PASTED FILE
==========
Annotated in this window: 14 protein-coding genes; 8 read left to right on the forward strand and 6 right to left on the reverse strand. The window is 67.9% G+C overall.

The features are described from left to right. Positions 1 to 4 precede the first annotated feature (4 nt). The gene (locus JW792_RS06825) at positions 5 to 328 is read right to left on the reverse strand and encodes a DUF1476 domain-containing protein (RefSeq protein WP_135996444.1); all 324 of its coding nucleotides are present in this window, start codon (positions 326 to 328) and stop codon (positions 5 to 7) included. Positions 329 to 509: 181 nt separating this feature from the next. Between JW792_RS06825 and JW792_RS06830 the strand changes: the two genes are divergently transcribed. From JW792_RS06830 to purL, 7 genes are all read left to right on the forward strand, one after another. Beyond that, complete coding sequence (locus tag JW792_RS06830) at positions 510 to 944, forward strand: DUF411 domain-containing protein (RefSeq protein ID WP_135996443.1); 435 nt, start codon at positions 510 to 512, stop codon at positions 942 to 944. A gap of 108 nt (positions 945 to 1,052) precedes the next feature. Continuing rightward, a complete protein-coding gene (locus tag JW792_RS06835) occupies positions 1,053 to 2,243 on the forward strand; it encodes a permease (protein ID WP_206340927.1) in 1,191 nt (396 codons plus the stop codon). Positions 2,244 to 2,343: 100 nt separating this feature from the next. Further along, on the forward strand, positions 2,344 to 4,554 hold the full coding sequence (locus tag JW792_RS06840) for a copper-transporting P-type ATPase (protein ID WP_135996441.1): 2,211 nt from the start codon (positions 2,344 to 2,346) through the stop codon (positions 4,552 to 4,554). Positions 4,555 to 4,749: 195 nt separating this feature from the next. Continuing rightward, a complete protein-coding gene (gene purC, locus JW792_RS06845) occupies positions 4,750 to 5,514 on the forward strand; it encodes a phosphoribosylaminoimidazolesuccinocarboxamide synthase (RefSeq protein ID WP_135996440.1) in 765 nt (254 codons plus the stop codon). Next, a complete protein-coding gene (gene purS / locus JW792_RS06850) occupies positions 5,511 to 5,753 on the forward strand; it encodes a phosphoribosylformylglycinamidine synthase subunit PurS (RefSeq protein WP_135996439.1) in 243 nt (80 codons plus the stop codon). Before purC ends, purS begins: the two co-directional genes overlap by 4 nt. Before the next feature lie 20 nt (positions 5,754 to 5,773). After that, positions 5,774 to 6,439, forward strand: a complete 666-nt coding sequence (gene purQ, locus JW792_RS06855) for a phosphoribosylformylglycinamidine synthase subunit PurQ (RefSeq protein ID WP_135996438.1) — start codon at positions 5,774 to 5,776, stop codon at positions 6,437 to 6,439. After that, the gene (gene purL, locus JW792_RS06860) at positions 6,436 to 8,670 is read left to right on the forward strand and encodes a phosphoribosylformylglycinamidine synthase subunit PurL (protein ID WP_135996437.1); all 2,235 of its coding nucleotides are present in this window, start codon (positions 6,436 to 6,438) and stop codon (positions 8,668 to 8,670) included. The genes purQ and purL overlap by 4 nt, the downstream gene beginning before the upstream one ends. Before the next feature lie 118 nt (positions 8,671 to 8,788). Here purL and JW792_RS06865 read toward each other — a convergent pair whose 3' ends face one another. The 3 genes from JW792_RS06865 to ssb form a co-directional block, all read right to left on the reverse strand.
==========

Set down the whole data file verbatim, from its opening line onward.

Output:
Annotated in this window: 14 protein-coding genes; 8 read left to right on the forward strand and 6 right to left on the reverse strand. The window is 67.9% G+C overall.

The features are described from left to right. Positions 1 to 4 precede the first annotated feature (4 nt). The gene (locus JW792_RS06825) at positions 5 to 328 is read right to left on the reverse strand and encodes a DUF1476 domain-containing protein (RefSeq protein WP_135996444.1); all 324 of its coding nucleotides are present in this window, start codon (positions 326 to 328) and stop codon (positions 5 to 7) included. Positions 329 to 509: 181 nt separating this feature from the next. Between JW792_RS06825 and JW792_RS06830 the strand changes: the two genes are divergently transcribed. From JW792_RS06830 to purL, 7 genes are all read left to right on the forward strand, one after another. Beyond that, complete coding sequence (locus tag JW792_RS06830) at positions 510 to 944, forward strand: DUF411 domain-containing protein (RefSeq protein ID WP_135996443.1); 435 nt, start codon at positions 510 to 512, stop codon at positions 942 to 944. A gap of 108 nt (positions 945 to 1,052) precedes the next feature. Continuing rightward, a complete protein-coding gene (locus tag JW792_RS06835) occupies positions 1,053 to 2,243 on the forward strand; it encodes a permease (protein ID WP_206340927.1) in 1,191 nt (396 codons plus the stop codon). Positions 2,244 to 2,343: 100 nt separating this feature from the next. Further along, on the forward strand, positions 2,344 to 4,554 hold the full coding sequence (locus tag JW792_RS06840) for a copper-transporting P-type ATPase (protein ID WP_135996441.1): 2,211 nt from the start codon (positions 2,344 to 2,346) through the stop codon (positions 4,552 to 4,554). Positions 4,555 to 4,749: 195 nt separating this feature from the next. Continuing rightward, a complete protein-coding gene (gene purC, locus JW792_RS06845) occupies positions 4,750 to 5,514 on the forward strand; it encodes a phosphoribosylaminoimidazolesuccinocarboxamide synthase (RefSeq protein ID WP_135996440.1) in 765 nt (254 codons plus the stop codon). Next, a complete protein-coding gene (gene purS / locus JW792_RS06850) occupies positions 5,511 to 5,753 on the forward strand; it encodes a phosphoribosylformylglycinamidine synthase subunit PurS (RefSeq protein WP_135996439.1) in 243 nt (80 codons plus the stop codon). Before purC ends, purS begins: the two co-directional genes overlap by 4 nt. Before the next feature lie 20 nt (positions 5,754 to 5,773). After that, positions 5,774 to 6,439, forward strand: a complete 666-nt coding sequence (gene purQ, locus JW792_RS06855) for a phosphoribosylformylglycinamidine synthase subunit PurQ (RefSeq protein ID WP_135996438.1) — start codon at positions 5,774 to 5,776, stop codon at positions 6,437 to 6,439. After that, the gene (gene purL, locus JW792_RS06860) at positions 6,436 to 8,670 is read left to right on the forward strand and encodes a phosphoribosylformylglycinamidine synthase subunit PurL (protein ID WP_135996437.1); all 2,235 of its coding nucleotides are present in this window, start codon (positions 6,436 to 6,438) and stop codon (positions 8,668 to 8,670) included. The genes purQ and purL overlap by 4 nt, the downstream gene beginning before the upstream one ends. Before the next feature lie 118 nt (positions 8,671 to 8,788). Here purL and JW792_RS06865 read toward each other — a convergent pair whose 3' ends face one another. The 3 genes from JW792_RS06865 to ssb form a co-directional block, all read right to left on the reverse strand.